Despite only having three letters, fat has become a very nasty four-letter word in our society. Unfortunately, most of those thoughts are based on simple conjecture rather than scientific fact.
It makes logical sense if you think abut it. If you don't want to get fat, then you shouldn't eat fat. However, we are learning more and more each day that this simple logic is actually quite flawed. All the research is pointing at refined sugar, high-fructose corn syrup, and other processed carbohydrates as the real source of weight gain and a ton of unhealthy side-effects like high-blood pressure, heart disease, and cancer.
Once again, if you think about it logically, this also makes sense. You can find fat in nature. It's in the animals we eat and even in many plants like nuts, seeds, soybeans, and avocados. There is nothing in nature that contains the sheer volumes of sugar you find in these highly processed carbohydrates. Yes, fruit can have a lot of sugar, but it's sealed away inside fibrous containers so it doesn't flood into your bloodstream when you consume it. We were designed to handle slow releases of smaller amounts of sugar, not these mega-concentrations that bombard our bloodstream seconds after eating it.
Fat provides more long-lasting energy than sugar, so even though fat is more calorie-dense than sugar, you end up eating less calories overall. Studies that looked at eating high-fat diary verses low-fat dairy expected to see that high-fat dairy contributed to obesity and were shocked to see the opposite. Fat is filling so it keeps your appetite in check longer which ultimately keeps you from consuming too many calories overall.
So is fat bad or not?
Like everything to do with the body, this isn't a simple yes or no answer. There are good (healthy) fats and bad (unhealthy) fats. The easiest way to think of it is solid verses liquid. Bad fats tend to be solid at room temperature and good fats tend to be liquid at room temperature. Let's go over the bad first before we get into the good kinds that you should be adding to your diet.
Solid Fats (The Bad Stuff)
Saturated fat. This is the fat from animal sources like full-fat dairy products, beef, pork, and chicken (going from highest to lowest saturated fat content). It was previously thought to increase your risk for heart disease, but a recent review of 72 studies analyzing over 600,000 participants did not show any correlation between saturated fat and coronary disease risk. The reason I'm still listing saturated fat in the "bad" section is because your body tends to have a harder time releasing it from fat cells once it's stored, so a diet high in saturated fat will make it harder to lose weight (even during a low carb diet, so lay off the bacon). The simplest idea is to try to keep it natural and keep it lean. Red meat is fine, just trim the visible fat from your meat and you'll be fine.
Trans fat. Most trans fats are made by putting oils through a food processing method called partial hydrogenation. By partially hydrogenating oils, they become easier to cook with and less likely to spoil. That was really the original purpose of them, to increase shelf-life. Research studies show that these partially hydrogenated trans fats can increase unhealthy LDL cholesterol and lower healthy high-density lipoprotein (HDL) cholesterol, which can increase your risk of cardiovascular disease. There has been a big move lately to remove these from processed foods, but most trans fats are simply just replaced with sugar, tons of salt, and saturated fats, so once again, try to avoid the processed foods.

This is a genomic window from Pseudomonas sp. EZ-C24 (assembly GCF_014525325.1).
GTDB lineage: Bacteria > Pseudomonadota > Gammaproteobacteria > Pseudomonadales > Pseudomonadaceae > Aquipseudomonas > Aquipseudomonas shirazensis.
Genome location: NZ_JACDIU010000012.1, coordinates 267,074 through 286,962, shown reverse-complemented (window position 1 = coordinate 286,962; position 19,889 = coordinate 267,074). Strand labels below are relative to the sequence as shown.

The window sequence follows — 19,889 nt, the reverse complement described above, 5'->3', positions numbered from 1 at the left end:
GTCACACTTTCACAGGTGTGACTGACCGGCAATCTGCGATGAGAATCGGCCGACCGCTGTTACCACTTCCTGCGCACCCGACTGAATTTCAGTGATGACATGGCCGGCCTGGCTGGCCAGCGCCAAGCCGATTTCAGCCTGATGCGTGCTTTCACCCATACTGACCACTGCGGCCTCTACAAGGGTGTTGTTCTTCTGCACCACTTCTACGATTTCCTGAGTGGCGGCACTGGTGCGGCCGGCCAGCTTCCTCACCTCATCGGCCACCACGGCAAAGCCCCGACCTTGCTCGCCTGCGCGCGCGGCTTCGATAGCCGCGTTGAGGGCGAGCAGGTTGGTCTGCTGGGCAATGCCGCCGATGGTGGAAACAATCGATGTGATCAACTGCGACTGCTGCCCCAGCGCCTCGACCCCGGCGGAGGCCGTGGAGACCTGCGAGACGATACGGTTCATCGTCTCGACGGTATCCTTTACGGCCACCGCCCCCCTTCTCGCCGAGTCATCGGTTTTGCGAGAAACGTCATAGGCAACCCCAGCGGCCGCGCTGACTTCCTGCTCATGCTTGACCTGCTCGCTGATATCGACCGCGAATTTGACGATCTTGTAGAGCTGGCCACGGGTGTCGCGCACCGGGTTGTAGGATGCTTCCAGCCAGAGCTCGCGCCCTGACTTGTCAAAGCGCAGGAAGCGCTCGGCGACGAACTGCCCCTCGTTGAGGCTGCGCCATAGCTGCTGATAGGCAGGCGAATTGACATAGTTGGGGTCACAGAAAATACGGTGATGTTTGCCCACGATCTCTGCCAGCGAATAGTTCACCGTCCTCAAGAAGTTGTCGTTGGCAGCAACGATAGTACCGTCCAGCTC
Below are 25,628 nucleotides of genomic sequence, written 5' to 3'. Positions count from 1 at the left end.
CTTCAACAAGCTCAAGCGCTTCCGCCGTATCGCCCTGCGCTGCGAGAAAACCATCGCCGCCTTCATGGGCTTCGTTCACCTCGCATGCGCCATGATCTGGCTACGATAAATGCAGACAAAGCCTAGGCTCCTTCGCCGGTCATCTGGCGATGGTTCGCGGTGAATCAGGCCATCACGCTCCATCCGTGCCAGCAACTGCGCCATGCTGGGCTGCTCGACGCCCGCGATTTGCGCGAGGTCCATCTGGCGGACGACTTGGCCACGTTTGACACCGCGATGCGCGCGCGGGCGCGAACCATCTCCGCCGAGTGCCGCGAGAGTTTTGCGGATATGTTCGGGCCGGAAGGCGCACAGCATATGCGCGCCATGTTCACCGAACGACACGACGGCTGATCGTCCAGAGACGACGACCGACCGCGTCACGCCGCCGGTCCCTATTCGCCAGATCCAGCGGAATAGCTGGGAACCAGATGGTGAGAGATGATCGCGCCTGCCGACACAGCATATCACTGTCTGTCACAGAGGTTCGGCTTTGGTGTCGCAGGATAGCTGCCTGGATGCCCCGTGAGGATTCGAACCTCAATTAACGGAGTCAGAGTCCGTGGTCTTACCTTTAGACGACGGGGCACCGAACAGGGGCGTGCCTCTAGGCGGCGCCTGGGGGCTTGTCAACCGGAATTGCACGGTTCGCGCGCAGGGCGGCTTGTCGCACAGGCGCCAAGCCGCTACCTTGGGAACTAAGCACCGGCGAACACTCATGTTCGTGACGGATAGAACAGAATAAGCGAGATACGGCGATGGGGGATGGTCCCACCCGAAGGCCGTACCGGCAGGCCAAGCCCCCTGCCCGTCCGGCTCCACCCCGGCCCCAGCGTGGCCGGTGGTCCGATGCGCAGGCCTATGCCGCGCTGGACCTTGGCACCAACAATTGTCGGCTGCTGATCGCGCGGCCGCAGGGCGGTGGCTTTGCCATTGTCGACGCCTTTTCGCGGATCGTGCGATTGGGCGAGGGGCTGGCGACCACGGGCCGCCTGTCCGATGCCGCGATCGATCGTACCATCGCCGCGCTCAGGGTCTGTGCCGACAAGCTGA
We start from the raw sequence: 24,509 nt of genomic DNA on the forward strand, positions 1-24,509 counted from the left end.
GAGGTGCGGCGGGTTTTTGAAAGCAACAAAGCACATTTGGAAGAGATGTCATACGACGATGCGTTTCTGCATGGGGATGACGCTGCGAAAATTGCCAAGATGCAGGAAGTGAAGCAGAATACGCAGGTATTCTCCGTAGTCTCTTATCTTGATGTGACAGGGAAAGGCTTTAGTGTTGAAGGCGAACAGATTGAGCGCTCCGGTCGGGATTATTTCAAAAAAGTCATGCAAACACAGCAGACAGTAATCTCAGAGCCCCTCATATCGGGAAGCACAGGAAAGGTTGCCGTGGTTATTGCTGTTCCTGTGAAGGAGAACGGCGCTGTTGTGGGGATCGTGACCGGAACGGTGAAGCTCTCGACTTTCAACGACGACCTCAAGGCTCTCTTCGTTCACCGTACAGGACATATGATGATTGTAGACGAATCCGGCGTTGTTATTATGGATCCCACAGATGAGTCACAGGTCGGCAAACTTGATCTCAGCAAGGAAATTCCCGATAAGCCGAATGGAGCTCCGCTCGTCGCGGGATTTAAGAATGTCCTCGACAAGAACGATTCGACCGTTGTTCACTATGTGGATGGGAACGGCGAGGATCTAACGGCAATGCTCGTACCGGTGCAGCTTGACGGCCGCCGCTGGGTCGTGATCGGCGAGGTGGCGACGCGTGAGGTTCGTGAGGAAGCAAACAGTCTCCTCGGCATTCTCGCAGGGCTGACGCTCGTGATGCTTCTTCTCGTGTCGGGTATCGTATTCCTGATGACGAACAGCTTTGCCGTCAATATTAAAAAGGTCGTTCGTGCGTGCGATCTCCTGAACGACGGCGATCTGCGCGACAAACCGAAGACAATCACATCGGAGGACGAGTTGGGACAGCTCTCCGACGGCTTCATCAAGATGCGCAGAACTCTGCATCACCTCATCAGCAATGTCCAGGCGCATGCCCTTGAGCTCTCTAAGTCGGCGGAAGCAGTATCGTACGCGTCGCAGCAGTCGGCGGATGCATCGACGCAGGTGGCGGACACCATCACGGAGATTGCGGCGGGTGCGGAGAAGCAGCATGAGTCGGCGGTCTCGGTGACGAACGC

Liquid Fats (Healthy Fat)
Whether it's canola oil, fish oil, or the oils found in nuts, these fats actually improve your cholesterol levels and reduce your chances of developing heart disease. They move in and out of fat cells much more easily so even though you're eating fat, it doesn't mean it's going to hang around on your body forever. The point of your fat cells is to provide energy later in the day after all the sugar is burned up, so having fat that is easy to mobilize from these cells will help energize your activities later.
You may have also heard about the term essential fatty acids. Since your body can't manufacture Omega-3 fatty acids, you have to eat these vital nutrients to keep your body working optimally. You never hear about essential carbohydrates, so once again, it makes you realize that maybe sugar isn't what your body really needs.
Types of healthy liquid fats:
Monounsaturated fat. This is a type of fat found in a variety of foods and oils like nuts, olive oil, canola oil, and avocados. Studies show that eating foods rich in monounsaturated fats improves blood cholesterol levels, which can decrease your risk of heart disease. Research also shows that they may benefit insulin levels and blood sugar control, which can be especially helpful if you have type 2 diabetes.
Polyunsaturated fat. This type of fat is found in plant-based foods like walnuts, safflower oil, flaxseed oil, and soybean oil, and animal sources like grass-fed beef and fatty fish (like salmon and tuna). Evidence shows that eating foods rich in polyunsaturated fats improves blood cholesterol levels, which can decrease your risk of heart disease. Many of these fat sources also contain essential omega-3 fatty acids which have additional benefits.